John Wick: Chapter 2 A.K.A John Wick: Headshots galore. If you are looking for a film with over the top action sequences and property's mythology and lore in fascinating ways then this is the film for you.
Chad Stahelski is able to bring carnage of shootouts with the use of a longer running time, bigger budget and a narrative driven film which is something which audience have hoped for.
John Wick (2014) (Keanu Reeves) is a retired assassin, brought back with revenge after his dog is killed by Losef Tarasov (Alfie Allen) who also stole his car. The narrative? It was a gift from his dying wife (Bridget Moynahan). After the killing Losef Tarasov (Alfie Allen) and his father Michael Nyqvis (Viggo Tarasov), John Wick: Chapter 2 takes off from the ending of the first film.
The story of John Wick: Chapter 2 is that there's a new villain, an Italian mobster called Santino, played by a disappointingly robotic Riccardo Scarmacio, who hires Wick to kill off his sister in order to obtain power as all action movies trope villains would want.
Chad Stahelski finally gave the audience the background story of what actually happened to John Wick (Keanu Reeves) with the impossible task he was given by Michael Nyqvis (Viggo Tarasov) in the first film. The Continental which is the underground organisation for all hitmen, Chad Stahelski allows the audience to go deeper of what the rules of the business actually are. The rules remain clear: when inside the Continental Hotel – the killers' boutique hotel owned by Winston (Ian McShane) – not a drop of blood is to be spilled, or the wrath of the organisation will descend upon you. When a blood oath is made, you will have to keep your side of the bargin or pay the price.
As John Wick (Keanu Reeves) refuses, Santion (Riccardo Scarmacio), takes it into his own hands to blow his house with a grenade launcher. Another feud gets off the ground, with the price on John Wick's head soon ballooning to lottery-win proportions of 7 million USD.
John Wick Chapter 2 is always visually engaging. In the world of John Wick, no one ever walks past anything boring. The use of colour is eye catching and lively. The juxtaposition of white background in certain sequences and the colour red of the mayhem that Wick leaves behind is satisfying visceral.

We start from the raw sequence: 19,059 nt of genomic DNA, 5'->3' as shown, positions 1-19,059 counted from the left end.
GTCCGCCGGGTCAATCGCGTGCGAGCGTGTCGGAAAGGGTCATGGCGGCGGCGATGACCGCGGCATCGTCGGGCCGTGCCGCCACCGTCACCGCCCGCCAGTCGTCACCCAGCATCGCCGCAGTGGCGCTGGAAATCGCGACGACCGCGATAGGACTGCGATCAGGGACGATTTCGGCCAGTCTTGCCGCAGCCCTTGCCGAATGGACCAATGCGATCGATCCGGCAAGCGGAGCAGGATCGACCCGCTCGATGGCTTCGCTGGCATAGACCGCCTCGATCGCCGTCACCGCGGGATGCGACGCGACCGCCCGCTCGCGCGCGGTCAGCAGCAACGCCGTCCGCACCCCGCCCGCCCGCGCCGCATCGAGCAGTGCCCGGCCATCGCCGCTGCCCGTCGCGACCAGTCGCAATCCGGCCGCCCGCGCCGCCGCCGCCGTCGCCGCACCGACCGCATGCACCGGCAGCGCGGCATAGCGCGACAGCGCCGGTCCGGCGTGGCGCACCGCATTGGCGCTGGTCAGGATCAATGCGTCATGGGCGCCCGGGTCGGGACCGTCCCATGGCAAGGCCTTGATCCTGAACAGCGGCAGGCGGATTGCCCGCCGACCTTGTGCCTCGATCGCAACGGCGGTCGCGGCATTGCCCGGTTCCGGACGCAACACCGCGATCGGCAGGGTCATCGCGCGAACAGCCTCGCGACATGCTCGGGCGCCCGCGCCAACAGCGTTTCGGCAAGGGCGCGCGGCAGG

The villains in the film do not get enough screen time however; it is visible to see how each villain is in regards to their motivation and who their loyalties lay down with. This is whether Peter Stormare's delightfully sleazy, cigar chomping mobster or Riccardo Scamarcio's Santino, an immaculately dressed greasy cherub, all tropes which Chad Stahelski does well to implement into the film.
The action sequences do not disappoint as the body count for John Wick: Chapter 2 is a whopping 128, almost double for its predecessor. Several weapons were used such as Glock 17 & 26, AR-15, Benelli M4, fists, Knifes and even 'a fucking pencil' which audiences can appreciate the execution of both kills using a pencil.
The hall-of-mirrors showdown, inside a contemporary video-art show, gives you loads to look at even when the personnel involved are a tad second-rate.
John Wick: Chapter 2 ends with John killing the main villain…inside the Continental thus breaking the rules of the organisation which results in death. However Winston (Ian McShane) has a soft spot for John Wick (Keanu Reeves) and gives him an hour to get away but must hold down the rules as allowing a contract to go international causing John to run for his life. It is an open ending which I am sure most audiences would appreciate for a third installment of the franchise.
Keanu Reeves' John Wick is elegent and stylish through its lighting, cinematography and choreography form of Gun-Fu that is not short of giving audience an action film to remember. The great match of characters from casual agents such as Charon (Lance Reddick) executing the role perfectly as the Continental's disquieting receptionist or Aurelio (John Leguizamo) the autoshop god or villains such Cassian (Common) and Ares (Ruby Rose). This makes the genre triumph in the art of film making and if this is how the sequels will turn out, roll on Chapter 3